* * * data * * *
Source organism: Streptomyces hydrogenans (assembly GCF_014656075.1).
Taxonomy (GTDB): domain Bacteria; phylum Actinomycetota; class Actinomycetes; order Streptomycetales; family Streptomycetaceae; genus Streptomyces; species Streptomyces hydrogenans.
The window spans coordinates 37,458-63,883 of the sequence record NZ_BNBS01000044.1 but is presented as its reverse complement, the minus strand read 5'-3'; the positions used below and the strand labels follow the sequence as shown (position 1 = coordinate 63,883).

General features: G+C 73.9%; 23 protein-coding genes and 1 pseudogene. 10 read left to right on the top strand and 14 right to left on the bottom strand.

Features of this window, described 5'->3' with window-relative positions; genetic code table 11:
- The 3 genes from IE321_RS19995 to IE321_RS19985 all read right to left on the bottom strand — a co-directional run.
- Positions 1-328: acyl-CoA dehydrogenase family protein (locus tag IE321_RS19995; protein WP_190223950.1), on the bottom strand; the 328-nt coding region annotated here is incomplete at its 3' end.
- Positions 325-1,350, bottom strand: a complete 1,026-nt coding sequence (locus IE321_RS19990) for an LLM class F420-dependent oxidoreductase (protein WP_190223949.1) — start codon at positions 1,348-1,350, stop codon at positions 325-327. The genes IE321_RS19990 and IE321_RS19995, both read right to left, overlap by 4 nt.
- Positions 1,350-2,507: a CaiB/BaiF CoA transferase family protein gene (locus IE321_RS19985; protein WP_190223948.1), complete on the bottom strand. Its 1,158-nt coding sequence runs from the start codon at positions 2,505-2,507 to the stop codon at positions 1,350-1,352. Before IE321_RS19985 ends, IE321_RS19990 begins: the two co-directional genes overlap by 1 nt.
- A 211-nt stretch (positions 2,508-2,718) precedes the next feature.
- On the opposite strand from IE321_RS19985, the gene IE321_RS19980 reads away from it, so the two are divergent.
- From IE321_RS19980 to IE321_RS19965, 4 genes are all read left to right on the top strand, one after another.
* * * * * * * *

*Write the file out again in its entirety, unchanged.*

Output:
Source organism: Streptomyces hydrogenans (assembly GCF_014656075.1).
Taxonomy (GTDB): domain Bacteria; phylum Actinomycetota; class Actinomycetes; order Streptomycetales; family Streptomycetaceae; genus Streptomyces; species Streptomyces hydrogenans.
The window spans coordinates 37,458-63,883 of the sequence record NZ_BNBS01000044.1 but is presented as its reverse complement, the minus strand read 5'-3'; the positions used below and the strand labels follow the sequence as shown (position 1 = coordinate 63,883).

General features: G+C 73.9%; 23 protein-coding genes and 1 pseudogene. 10 read left to right on the top strand and 14 right to left on the bottom strand.

Features of this window, described 5'->3' with window-relative positions; genetic code table 11:
- The 3 genes from IE321_RS19995 to IE321_RS19985 all read right to left on the bottom strand — a co-directional run.
- Positions 1-328: acyl-CoA dehydrogenase family protein (locus tag IE321_RS19995; protein WP_190223950.1), on the bottom strand; the 328-nt coding region annotated here is incomplete at its 3' end.
- Positions 325-1,350, bottom strand: a complete 1,026-nt coding sequence (locus IE321_RS19990) for an LLM class F420-dependent oxidoreductase (protein WP_190223949.1) — start codon at positions 1,348-1,350, stop codon at positions 325-327. The genes IE321_RS19990 and IE321_RS19995, both read right to left, overlap by 4 nt.
- Positions 1,350-2,507: a CaiB/BaiF CoA transferase family protein gene (locus IE321_RS19985; protein WP_190223948.1), complete on the bottom strand. Its 1,158-nt coding sequence runs from the start codon at positions 2,505-2,507 to the stop codon at positions 1,350-1,352. Before IE321_RS19985 ends, IE321_RS19990 begins: the two co-directional genes overlap by 1 nt.
- A 211-nt stretch (positions 2,508-2,718) precedes the next feature.
- On the opposite strand from IE321_RS19985, the gene IE321_RS19980 reads away from it, so the two are divergent.
- From IE321_RS19980 to IE321_RS19965, 4 genes are all read left to right on the top strand, one after another.